For the Last Time – I am NOT a Media Specialist!

I take umbrage at being called a media specialist.  This puzzles the person who is speaking, because I am sure she thinks she is complimenting me by not calling me a librarian.Here’s the thing:  I AM a librarian!

Those in my position have had numerous titles passed around as we try to define ourselves in a world that resists seeing us a modern, information-technology literate professionals.  Yet those defining us wouldn’t want to offend us by calling us old-fashioned librarians, as that word connotes wire-rimmed glasses, bunned hair, and a spinsterly demeanor.  But for me, the term “media specialist” connotes another negative image – a middle-aged woman in a jumper with sensible shoes pushing an AV cart or carefully mended a 16MM film.  That’s not me.  My library has not housed AV equipment for at least 15 years;  And I don’t own a jumper!

Our profession has been caught in the conundrum of deciding on a name that actually defines us.  The term media specialist evolved in the 70s when district level materials centers closed and librarians assumed this responsibility of cataloging, housing and integrating multimedia. Still, this is inadequate, and now often inaccurate, when describing our multi-faceted roles.

Proposed names have run the entire English language spectrum, it seems. Some prefer the term “teacher-librarian,” a title I have no problem with, since it does reaffirm that we are teachers first.  I am a teacher first, then a librarian.  Others don’t like this term, I suspect, because it does not acknowledge our role in information literacy and technology integration.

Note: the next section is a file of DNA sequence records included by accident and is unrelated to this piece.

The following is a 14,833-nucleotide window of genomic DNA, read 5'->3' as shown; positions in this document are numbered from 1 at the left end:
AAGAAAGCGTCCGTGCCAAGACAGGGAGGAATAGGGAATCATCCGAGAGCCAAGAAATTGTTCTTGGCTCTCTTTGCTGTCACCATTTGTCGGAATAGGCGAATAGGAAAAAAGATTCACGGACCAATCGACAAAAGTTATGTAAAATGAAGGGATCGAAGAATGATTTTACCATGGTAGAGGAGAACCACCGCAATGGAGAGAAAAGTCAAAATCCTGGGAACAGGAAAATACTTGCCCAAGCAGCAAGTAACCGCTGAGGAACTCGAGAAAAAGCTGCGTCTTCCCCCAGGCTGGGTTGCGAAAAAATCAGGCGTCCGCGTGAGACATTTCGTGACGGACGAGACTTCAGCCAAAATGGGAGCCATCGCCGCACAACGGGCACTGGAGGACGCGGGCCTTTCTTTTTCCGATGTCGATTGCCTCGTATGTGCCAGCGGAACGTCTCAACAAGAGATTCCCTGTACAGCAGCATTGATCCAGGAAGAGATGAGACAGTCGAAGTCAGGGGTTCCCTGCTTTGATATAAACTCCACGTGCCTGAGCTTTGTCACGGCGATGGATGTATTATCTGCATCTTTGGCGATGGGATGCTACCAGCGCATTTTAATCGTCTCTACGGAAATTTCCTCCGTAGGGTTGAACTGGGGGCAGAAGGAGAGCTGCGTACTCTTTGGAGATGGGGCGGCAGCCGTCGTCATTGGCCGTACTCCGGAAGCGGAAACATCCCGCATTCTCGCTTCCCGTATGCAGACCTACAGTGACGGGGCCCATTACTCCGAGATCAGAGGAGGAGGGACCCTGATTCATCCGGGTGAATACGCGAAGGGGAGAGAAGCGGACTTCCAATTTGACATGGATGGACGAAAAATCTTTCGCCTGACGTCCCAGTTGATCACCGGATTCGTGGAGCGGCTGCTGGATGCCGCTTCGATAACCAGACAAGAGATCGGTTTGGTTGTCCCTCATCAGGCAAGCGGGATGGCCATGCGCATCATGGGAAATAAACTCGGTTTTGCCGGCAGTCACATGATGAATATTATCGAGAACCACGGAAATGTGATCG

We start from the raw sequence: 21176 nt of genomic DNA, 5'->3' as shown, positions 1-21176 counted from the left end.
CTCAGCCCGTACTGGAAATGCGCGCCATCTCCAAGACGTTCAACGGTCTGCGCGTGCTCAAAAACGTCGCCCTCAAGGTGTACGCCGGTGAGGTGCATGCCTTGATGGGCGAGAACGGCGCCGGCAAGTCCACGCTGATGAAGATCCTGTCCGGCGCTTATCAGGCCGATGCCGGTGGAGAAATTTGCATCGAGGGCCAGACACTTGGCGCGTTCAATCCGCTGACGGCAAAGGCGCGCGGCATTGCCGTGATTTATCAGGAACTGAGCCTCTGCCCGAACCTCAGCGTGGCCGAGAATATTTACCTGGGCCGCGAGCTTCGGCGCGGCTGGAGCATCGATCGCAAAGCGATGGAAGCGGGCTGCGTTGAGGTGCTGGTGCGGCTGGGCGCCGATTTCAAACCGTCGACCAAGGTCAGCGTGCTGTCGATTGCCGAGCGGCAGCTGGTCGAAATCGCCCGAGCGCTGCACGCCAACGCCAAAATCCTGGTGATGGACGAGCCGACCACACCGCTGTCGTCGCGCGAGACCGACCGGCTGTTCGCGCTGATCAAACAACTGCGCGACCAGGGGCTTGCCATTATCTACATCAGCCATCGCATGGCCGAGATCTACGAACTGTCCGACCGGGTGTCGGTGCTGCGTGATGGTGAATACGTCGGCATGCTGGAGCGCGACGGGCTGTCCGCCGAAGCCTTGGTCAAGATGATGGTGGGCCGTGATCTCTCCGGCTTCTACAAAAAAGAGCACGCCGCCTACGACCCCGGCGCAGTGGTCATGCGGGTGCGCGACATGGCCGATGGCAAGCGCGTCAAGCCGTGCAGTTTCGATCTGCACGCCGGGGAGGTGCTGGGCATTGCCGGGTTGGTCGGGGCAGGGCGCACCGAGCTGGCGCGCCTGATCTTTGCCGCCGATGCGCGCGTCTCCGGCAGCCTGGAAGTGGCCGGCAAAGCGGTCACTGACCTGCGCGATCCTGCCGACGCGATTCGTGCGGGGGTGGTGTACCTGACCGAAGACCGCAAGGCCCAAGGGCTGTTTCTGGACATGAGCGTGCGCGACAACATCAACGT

Some prefer the term “school library media specialist.”  I don’t know why this term doesn’t bother me, but it doesn’t.  Probably because the term librarian is present.  AASL has adopted the term “school librarian” as our formal title.

As for me, I have introduced myself as the “Goddess of All Information, Both Real and Imagined,” but generally speaking this moniker was ill-received.  I found that it encompassed all my responsibilities rather nicely.  But since folks don’t want to call me a goddess, I prefer that the call me something else that encompasses all of my responsibilities – a librarian.

I earned my MLIS when my kids were  little, balancing a full-time and a part-time job, school and their dance classes.  I spent countless hours thinking and rethinking about teaching to achieve National Board certification. And I put in 320 clock hours to become a Technology Integration Specialist even though real school librarians were technology integration specialists long before someone cleverly coined the term.  I did all this to become what I am very proud to be:

An ALA card-holding LIBRARIAN.  I don’t apologize and won’t let others condescend by calling me a “nicer” name.





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